Educating India: Choice, autonomy and learning outcomes
Parth J. Shah
Parth J. Shah is the founder president of Centre for Civil Society.
The Indian education system does not effectively promote the prior right
of parents to choose the kind of education that shall be given to their
children. This column argues that the degree of freedom of not just
parents, but also of school principals, teachers and education providers
is a key determinant of quality and equity in education. It outlines
reforms to promote the right to ‘education of choice’.
The Article 26 of the UN Declaration of Human Rights 1948 deals with education and has three clauses the first demands free and compulsory elementary education, the second sets the goal of education to “promote understanding, tolerance, and friendship among all nations, racial and religious groups”, and the third clause states that “parents have a prior right to choose the kind of education that shall be given to their children”. This idea of parental choice has always been an important component of the Right to Education (RTE), but is hardly ever mentioned in the current debates on education reforms in India.
The education system does not effectively promote parental choice. This lack of choice or the lower degree of freedom is at the heart of our education problems. The degree of freedom of not just parents but also of principals, teachers and education providers (‘edu-preneurs’) is the most critical determinant of quality and equity in education. All parents do not get to choose the school, principals and teachers in government get to choose the system but not the school, and ‘edu-preneurs’ cannot choose their own curricula, language of instruction, or whether to be non-profit or for-profit. In this column, I outline my suggestions for education reforms. These revolve around the idea of choice for parents, principals, teachers and ‘edu-preneurs’ (Shah and Miranda 2012).
The RTE’s recognition of the power of aspirational schools should be extended to go beyond the 25% reservation for the disadvantaged, starting first with the most marginalised and under-served children.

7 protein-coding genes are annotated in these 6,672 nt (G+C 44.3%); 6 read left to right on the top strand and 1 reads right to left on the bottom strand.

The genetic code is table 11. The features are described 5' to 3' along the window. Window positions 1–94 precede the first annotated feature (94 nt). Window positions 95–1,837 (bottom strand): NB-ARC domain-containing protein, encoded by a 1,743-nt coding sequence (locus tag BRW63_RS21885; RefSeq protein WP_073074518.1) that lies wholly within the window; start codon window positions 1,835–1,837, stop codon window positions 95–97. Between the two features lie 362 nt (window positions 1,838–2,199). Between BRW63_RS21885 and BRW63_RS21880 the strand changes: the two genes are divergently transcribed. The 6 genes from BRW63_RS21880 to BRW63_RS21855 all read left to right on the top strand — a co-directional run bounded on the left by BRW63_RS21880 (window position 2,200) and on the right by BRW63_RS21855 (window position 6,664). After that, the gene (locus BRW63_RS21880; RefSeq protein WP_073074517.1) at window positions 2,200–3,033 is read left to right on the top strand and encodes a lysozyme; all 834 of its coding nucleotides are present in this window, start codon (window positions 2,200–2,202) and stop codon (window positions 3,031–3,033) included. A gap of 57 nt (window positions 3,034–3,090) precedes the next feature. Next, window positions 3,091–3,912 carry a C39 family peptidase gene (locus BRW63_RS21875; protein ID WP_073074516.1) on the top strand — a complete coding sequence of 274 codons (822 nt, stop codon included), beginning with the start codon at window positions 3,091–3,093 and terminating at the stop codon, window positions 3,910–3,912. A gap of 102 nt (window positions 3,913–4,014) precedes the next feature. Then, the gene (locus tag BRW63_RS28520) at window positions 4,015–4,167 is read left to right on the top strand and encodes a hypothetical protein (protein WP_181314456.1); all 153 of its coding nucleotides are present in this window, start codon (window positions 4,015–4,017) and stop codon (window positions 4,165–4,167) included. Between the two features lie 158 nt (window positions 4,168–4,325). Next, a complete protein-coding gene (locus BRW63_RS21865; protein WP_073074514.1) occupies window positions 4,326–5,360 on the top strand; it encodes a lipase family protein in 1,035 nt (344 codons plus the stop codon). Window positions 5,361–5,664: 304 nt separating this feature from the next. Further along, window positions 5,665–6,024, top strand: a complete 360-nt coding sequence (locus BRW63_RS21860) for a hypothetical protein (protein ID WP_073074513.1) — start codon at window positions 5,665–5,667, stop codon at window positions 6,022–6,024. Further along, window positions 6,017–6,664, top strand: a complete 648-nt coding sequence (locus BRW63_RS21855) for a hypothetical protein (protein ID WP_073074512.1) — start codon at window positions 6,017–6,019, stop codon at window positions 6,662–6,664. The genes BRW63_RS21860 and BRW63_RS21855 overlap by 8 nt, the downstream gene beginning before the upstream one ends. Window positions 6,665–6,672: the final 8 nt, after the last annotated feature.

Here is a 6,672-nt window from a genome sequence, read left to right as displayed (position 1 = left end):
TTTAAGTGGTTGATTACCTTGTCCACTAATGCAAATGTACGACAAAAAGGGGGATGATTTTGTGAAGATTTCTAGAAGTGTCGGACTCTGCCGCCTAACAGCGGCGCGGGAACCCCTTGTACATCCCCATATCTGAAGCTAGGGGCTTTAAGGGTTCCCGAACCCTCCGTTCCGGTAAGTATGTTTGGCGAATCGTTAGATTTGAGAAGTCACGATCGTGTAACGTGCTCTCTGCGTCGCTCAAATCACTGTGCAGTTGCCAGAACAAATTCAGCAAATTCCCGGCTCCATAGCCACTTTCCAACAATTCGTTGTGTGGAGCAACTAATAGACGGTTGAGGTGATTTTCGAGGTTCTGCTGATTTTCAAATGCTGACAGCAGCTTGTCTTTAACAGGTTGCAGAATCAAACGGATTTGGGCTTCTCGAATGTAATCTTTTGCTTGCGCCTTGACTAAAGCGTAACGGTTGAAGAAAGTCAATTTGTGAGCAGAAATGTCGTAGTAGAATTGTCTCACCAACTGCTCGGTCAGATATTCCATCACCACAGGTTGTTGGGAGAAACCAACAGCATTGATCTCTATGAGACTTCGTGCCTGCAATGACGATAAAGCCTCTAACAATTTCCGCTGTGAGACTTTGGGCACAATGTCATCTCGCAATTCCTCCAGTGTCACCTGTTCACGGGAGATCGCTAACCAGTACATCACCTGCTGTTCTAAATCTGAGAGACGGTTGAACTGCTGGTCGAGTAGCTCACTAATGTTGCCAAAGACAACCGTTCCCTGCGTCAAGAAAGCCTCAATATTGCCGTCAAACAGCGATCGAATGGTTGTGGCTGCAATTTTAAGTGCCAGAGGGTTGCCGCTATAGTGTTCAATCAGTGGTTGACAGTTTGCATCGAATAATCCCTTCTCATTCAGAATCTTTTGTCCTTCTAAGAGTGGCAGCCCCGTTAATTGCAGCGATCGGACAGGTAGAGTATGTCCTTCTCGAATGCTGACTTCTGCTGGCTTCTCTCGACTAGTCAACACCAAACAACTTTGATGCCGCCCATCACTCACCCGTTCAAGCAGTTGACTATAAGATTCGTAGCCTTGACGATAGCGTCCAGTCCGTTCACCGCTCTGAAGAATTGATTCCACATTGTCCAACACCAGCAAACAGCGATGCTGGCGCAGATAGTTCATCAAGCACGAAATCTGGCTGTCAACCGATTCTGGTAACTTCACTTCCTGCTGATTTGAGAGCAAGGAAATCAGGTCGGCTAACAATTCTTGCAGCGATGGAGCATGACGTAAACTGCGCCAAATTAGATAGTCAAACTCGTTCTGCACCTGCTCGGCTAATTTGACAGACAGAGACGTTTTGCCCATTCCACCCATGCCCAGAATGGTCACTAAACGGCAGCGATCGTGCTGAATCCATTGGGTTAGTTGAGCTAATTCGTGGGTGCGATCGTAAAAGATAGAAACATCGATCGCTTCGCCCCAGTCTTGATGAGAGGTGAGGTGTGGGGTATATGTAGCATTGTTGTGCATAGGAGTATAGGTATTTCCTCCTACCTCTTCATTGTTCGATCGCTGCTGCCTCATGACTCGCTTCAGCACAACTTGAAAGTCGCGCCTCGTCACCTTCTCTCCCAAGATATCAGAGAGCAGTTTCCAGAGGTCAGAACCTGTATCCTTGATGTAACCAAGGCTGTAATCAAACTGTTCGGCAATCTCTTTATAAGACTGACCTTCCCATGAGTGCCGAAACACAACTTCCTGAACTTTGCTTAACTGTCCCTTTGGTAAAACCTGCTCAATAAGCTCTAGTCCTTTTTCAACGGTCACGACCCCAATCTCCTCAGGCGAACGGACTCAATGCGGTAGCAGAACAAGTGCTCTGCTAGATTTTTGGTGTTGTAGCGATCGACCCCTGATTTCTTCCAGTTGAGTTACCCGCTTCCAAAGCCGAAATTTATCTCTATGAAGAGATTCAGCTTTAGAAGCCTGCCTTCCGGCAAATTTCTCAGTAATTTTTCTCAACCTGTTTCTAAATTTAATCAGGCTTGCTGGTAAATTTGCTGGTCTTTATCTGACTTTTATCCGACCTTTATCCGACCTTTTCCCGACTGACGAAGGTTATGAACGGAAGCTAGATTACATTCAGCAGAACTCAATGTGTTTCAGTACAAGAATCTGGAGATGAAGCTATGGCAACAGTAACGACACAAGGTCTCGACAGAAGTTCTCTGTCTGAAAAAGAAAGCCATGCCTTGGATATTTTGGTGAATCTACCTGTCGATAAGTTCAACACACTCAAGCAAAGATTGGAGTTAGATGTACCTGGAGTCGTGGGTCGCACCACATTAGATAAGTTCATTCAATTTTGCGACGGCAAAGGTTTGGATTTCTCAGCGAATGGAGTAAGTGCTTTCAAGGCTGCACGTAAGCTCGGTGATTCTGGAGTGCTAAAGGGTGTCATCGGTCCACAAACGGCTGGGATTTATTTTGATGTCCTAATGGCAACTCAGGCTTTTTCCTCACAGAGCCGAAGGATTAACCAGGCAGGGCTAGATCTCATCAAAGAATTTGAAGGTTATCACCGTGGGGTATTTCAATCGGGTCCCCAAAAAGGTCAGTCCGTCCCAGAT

i. Conduct annual independent learning outcome assessment.
ii. Empower School Management Committees to monitor learning outcomes and take necessary action to achieve their targets.
iii. Recognition of low fee, budget schools should be based more on learning outcomes than infrastructure norms. The Gujarat RTE Rules assign 85% weightage to learning and 15% to infrastructure norms.iv. Open Central Board of Secondary Education (CBSE) exams to all students, not only for students who study in CBSE affiliated schools. If learning is the focus then it should not matter which school the student attended – the student should get CBSE certificate if she passes the same exam.
i. Make entry easier by rationalising the license raj.ii. Declare education an ‘industry’ for easier access to credit and venture capital fund.iii. Offer schools (and colleges) the choice to be non-profit or for-profit, and treat for-profit ones as companies for disclosure and taxation norms.iv. Apply the same standards to private and government schools. According to the law, government schools must meet the same norms as private schools, but this may or may not happen in practice since the law does not require that a government school be closed down or penalised for failing to meet the norms. The children of the poor go to government schools. This means that the government worries about the education quality of the children of the rich by requiring private schools to meet its standards, but feels that the poor should be grateful that they at least have a school to go to. The government treats the children of the poor as second-class citizens. This inequity must end – government schools must meet the same standards of quality by going through the same process of recognition. The National Commission for Protection of Child Rights (NCPCR), as a monitor of RTE, could be put in charge of this process since the department of education itself should not be.
The state’s mantra should be not just the right to education but right to education of choice.
Reprinted with permission from Ideas for India (www.ideasforindia.in)